2022 WM Phoenix Open leaderboard, grades: Scottie Scheffler survives three-hole playoff for first PGA Tour win


Everybody forgot about Scottie Scheffler. With Sahith Theegala trying to hold off multiple top-20 players in the world — and multi-time PGA Tour winners Brooks Koepka, Patrick Cantlay and Xander Schauffele jostling for the lead late at the 2022 WM Phoenix Open — Scheffler came out of seemingly nowhere at the end to get the first PGA Tour victory of his career in a three-hole playoff.

Scheffler played in the final group on Sunday. He was paired with the Theegala, the tournament darling, and Koepka, the defending Phoenix Open champion. So he was in the mix from the beginning following a wild 62 on Saturday, but after an even-par 35 on the front nine on Sunday and a birdie-par-bogey start on the back, he had five players in front of him on the leaderboard an only an ember of hope remaining for the week.

Then he made some magic. Scheffler closed with four birdies in his last six holes and missed a 5-foot putt on the 72nd hole that would have won it for him in regulation. It was a ball-striking show. The total distance on those four birdies coming home was only 17 feet, but it turns out he was saving his putter for the playoff.

After two par-par holes with Cantlay to start the playoff, Scheffler hit his approach on the third (all of them No. 18 at TPC Scottsdale, by the way) to 26 feet. He poured that one in ahead of Cantlay’s putt, turning and screaming at caddie Ted Scott, knowing it was likely for the win. Cantlay missed, and Scheffler — after 71 PGA Tour starts — had earned his first victory.

He could barely speak to CBS Sports’ Amanda Balionis directly after the emotional win in a monster field like this one, and that continued in his post-round press conference. “I really don’t know what to say,” said Scheffler. “My head is kind of spinning right now.”

It feels wrong to say “it’s about time” regarding a 25-year-old who isn’t even close to 100 PGA Tour starts, but that has been a bit of the feeling surrounding Scheffler, given everything else he’s accomplished: a 59 in the FedEx Cup Playoffs, a singles win over Jon Rahm at the Ryder Cup, and six consecutive top-20 finishes at major championships.

The crazy part about this one, though? After he narrowly making the cut by a stroke on Friday and being overshadowed all weekend by more romantic stories and more accomplished players, the guy everyone expected to get his first victory in 2022 found the winner’s circle when everyone we least expected it. Grade: A+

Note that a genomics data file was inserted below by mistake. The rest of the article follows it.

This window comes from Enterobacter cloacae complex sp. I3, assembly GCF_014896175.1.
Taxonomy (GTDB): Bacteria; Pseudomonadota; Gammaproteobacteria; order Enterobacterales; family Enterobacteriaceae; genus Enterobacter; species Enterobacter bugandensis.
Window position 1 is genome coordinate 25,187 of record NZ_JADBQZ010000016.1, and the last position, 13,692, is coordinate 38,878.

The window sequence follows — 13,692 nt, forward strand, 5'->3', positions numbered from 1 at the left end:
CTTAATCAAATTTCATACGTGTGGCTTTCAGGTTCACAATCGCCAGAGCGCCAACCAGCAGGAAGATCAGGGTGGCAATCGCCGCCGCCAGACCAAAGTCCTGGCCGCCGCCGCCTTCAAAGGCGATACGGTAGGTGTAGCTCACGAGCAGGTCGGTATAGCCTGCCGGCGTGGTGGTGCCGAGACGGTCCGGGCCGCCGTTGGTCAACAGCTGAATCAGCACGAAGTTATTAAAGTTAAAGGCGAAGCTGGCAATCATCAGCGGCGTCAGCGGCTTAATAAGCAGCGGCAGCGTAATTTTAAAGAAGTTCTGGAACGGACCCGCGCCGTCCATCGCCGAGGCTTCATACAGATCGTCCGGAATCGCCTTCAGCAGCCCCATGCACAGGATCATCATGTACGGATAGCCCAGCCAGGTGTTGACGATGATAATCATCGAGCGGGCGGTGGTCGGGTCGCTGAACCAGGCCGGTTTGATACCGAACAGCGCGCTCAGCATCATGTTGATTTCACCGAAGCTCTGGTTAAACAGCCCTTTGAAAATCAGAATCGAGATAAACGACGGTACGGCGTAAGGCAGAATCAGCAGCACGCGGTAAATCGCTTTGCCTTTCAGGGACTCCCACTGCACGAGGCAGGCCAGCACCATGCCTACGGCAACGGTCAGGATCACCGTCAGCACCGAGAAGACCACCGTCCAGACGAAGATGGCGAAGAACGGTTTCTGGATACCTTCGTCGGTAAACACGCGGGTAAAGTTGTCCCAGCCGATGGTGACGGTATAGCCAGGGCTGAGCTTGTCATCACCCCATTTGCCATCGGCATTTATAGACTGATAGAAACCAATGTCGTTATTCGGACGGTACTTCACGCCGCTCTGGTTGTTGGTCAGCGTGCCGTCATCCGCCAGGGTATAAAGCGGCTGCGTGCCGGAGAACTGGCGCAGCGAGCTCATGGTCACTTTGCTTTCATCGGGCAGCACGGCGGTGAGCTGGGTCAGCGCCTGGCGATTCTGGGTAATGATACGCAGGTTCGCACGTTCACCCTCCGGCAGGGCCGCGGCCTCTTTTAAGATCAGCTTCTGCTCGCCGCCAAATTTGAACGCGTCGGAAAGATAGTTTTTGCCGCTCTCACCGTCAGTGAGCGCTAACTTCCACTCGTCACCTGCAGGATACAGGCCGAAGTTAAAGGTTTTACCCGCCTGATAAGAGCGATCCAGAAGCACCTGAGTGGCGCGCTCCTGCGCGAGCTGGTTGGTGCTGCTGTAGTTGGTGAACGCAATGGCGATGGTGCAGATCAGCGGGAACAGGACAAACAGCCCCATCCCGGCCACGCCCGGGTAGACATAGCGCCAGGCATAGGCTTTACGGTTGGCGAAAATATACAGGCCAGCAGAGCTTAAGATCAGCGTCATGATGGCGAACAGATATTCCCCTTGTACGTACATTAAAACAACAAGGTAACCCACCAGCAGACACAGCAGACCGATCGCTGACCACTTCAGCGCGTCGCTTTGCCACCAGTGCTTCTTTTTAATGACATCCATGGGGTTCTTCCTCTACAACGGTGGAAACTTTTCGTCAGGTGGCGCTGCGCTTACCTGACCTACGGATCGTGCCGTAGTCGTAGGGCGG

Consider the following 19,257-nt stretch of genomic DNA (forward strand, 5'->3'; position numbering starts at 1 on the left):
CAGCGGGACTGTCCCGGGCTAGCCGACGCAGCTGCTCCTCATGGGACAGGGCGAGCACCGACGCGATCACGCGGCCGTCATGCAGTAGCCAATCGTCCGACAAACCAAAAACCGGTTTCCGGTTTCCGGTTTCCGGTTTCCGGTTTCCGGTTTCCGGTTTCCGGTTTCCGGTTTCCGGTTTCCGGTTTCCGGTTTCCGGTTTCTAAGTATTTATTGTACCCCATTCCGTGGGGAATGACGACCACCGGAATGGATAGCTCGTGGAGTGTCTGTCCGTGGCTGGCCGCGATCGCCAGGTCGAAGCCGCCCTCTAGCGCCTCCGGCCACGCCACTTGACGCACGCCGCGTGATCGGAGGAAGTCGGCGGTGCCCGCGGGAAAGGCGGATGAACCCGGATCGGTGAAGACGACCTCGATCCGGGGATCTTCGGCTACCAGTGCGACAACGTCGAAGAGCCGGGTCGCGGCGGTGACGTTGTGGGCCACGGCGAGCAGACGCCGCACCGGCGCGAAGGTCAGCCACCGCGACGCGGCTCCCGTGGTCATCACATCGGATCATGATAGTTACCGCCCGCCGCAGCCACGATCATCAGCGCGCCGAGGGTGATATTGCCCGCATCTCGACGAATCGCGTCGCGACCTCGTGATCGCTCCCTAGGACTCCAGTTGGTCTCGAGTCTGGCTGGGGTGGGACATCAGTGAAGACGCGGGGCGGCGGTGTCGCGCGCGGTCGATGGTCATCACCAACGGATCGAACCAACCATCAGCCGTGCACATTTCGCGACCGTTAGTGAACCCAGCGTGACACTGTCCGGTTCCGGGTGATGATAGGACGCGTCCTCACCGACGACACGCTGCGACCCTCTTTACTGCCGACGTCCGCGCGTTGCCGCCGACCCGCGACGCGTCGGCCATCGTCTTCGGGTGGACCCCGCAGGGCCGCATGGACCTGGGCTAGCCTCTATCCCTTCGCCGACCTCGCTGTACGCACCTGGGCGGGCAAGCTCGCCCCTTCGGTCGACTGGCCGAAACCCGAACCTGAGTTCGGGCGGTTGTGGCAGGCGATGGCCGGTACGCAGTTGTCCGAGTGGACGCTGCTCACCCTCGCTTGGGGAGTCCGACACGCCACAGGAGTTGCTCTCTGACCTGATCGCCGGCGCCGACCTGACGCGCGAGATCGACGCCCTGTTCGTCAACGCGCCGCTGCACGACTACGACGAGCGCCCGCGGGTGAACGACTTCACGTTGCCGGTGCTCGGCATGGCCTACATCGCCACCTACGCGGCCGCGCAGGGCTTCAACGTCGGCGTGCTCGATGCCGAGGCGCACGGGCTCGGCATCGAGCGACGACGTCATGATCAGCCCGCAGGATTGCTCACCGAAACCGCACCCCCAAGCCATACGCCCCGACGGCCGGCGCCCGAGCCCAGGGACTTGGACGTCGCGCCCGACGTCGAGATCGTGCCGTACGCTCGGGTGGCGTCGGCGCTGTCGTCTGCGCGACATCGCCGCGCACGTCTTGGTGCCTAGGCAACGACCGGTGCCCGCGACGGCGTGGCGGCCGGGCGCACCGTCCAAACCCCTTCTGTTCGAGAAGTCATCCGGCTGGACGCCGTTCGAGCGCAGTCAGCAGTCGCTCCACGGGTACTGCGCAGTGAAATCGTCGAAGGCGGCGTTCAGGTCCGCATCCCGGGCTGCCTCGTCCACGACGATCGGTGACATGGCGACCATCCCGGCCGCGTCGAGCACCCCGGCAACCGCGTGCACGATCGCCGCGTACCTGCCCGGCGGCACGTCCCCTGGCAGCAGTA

Here are the rest of our grades for the 2022 Phoenix Open.

Patrick Cantlay (2nd): Cantlay was great, but he really had the tournament in his hands down the stretch and didn’t take advantage. His normally precise ball-striking lagged a bit, and he averaged just 51 feet in proximity on the second nine on Sunday. He continues to play great, but it felt like a tournament he probably should have jumped up and grabbed at the end. Regardless, this is his sixth (!) consecutive top-10 finish, made even more impressive by the quality of field this week and the fact that he was playing this tournament for the first time in his career. He’s going to be scary over the next month, and for his sake, I hope he carries the momentum into Augusta National. Grade: A

Sahith Theegala (T3): He didn’t win the golf tournament, but boy it felt like he won the week. After a bogey on No. 17 knocked him out of it, Theegala couldn’t muster the birdie he needed on the 72nd to get into a playoff. However, his measured-but-excited demeanor and attitude that conveyed equal parts wonder that he was in this position to begin with but also self-confidence that he belonged could not have been more endearing. Neither could his reaction after the tournament as he gathered with family and let the emotion flow. What a player, and what a contrast to the “how many millions will this top-10 player receive for going to Saudi Arabia?” questions of the last few weeks. Grade: A+

Brooks Koepka (T3): After some time in the metaphorical desert, Koepka coincidentally resurfaced in the actual one with his first top 10 at a full-field event since the Open Championship at Royal St. George’s last summer. His statistical profile was not perfect, but it was great to see him get back in the mix at a non-major championship. He fell one shot short and was a botched up-and-down on No. 16 from getting into that playoff with Cantlay and Scheffler and perhaps winning this event in back-to-back years and for the third time in his career. Hopefully, the quality of his play, which he attributed to being truly healthy for the first time in a while, continues on into the Florida swing. Grade: A

Justin Thomas (T8) and Jon Rahm (T10): I pair them together here because they were aligned on the leaderboard nearly all week and their statistical profiles were similar. Thomas finished second in strokes gained tee to green, and Rahm finished third, but between the two they made next to nothing on the greens. It’s a lesson on the importance of ball-striking and how it can help you as it relates to finishing in the top 10. It’s  also a lesson that you have to make at least a few putts to win golf tournaments, and neither J.T. nor Rahm did that at all over the weekend (or throughout this event). The pair made just nine putts longer than 8 feet between them over four days. Grade: B+

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